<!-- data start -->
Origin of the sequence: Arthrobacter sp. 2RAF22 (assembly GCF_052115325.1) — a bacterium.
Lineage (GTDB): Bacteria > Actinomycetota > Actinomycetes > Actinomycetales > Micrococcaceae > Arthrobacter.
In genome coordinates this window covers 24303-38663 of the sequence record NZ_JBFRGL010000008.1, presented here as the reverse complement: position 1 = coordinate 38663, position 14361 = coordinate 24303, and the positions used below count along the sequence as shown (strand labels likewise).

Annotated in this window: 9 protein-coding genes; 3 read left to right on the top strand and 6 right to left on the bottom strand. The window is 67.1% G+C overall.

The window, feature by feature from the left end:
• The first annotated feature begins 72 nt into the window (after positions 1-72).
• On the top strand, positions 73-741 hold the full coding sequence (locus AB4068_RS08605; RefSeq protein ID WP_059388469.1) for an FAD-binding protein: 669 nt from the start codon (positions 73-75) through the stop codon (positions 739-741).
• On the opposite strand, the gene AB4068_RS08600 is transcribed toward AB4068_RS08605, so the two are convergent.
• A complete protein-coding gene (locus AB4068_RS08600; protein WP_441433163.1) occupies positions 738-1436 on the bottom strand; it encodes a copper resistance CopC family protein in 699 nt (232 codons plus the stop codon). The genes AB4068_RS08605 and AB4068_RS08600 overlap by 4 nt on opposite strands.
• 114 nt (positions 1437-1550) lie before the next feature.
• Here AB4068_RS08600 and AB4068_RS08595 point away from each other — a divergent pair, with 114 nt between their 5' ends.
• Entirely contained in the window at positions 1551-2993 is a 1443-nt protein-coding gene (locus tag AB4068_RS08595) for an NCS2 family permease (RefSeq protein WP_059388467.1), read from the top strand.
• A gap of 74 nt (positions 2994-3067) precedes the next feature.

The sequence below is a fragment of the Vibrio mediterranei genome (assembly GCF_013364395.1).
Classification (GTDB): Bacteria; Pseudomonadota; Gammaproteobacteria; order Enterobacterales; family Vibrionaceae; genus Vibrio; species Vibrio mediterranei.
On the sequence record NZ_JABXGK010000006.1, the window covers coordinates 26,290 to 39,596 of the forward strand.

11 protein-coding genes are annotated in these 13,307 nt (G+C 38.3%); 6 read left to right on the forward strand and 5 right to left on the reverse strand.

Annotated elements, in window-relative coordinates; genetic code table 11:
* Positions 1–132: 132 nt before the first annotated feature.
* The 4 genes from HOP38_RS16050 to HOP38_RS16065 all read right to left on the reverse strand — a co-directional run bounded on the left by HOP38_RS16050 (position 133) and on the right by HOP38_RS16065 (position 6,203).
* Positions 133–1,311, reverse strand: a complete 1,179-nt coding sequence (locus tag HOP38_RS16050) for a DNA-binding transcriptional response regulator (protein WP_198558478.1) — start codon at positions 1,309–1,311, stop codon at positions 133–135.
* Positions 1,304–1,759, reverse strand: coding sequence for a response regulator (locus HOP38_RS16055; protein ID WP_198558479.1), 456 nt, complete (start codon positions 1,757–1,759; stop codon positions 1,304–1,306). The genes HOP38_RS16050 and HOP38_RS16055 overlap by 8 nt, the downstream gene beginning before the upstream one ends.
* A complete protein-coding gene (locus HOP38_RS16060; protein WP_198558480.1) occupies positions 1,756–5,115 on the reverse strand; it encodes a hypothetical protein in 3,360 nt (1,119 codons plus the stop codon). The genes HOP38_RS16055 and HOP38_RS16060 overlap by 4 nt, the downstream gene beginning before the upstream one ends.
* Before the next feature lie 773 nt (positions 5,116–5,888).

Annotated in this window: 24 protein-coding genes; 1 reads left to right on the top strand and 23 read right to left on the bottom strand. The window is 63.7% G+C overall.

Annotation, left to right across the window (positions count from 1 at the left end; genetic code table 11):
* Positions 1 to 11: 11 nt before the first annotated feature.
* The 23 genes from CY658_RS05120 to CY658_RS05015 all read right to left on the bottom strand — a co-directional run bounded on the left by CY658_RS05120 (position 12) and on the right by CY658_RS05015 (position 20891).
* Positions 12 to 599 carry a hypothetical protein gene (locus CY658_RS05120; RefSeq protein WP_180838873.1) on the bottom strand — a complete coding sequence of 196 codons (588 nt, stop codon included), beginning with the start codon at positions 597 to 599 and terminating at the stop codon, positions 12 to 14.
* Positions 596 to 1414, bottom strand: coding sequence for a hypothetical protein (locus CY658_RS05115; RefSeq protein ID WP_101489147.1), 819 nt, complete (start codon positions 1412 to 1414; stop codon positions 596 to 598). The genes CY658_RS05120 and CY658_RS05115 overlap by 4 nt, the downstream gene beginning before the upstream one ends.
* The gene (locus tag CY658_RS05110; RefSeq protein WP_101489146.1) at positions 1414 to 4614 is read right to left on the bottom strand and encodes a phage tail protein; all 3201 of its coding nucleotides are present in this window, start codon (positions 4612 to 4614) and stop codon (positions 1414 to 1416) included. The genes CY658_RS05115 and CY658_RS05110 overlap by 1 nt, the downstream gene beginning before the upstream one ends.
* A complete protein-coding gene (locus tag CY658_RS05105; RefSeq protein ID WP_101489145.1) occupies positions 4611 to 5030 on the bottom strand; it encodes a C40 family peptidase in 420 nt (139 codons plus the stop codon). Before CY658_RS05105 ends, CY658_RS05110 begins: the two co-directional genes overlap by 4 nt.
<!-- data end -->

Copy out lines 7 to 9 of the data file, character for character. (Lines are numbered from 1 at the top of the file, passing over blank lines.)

• On the top strand, positions 73-741 hold the full coding sequence (locus AB4068_RS08605; RefSeq protein ID WP_059388469.1) for an FAD-binding protein: 669 nt from the start codon (positions 73-75) through the stop codon (positions 739-741).
• On the opposite strand, the gene AB4068_RS08600 is transcribed toward AB4068_RS08605, so the two are convergent.
• A complete protein-coding gene (locus AB4068_RS08600; protein WP_441433163.1) occupies positions 738-1436 on the bottom strand; it encodes a copper resistance CopC family protein in 699 nt (232 codons plus the stop codon). The genes AB4068_RS08605 and AB4068_RS08600 overlap by 4 nt on opposite strands.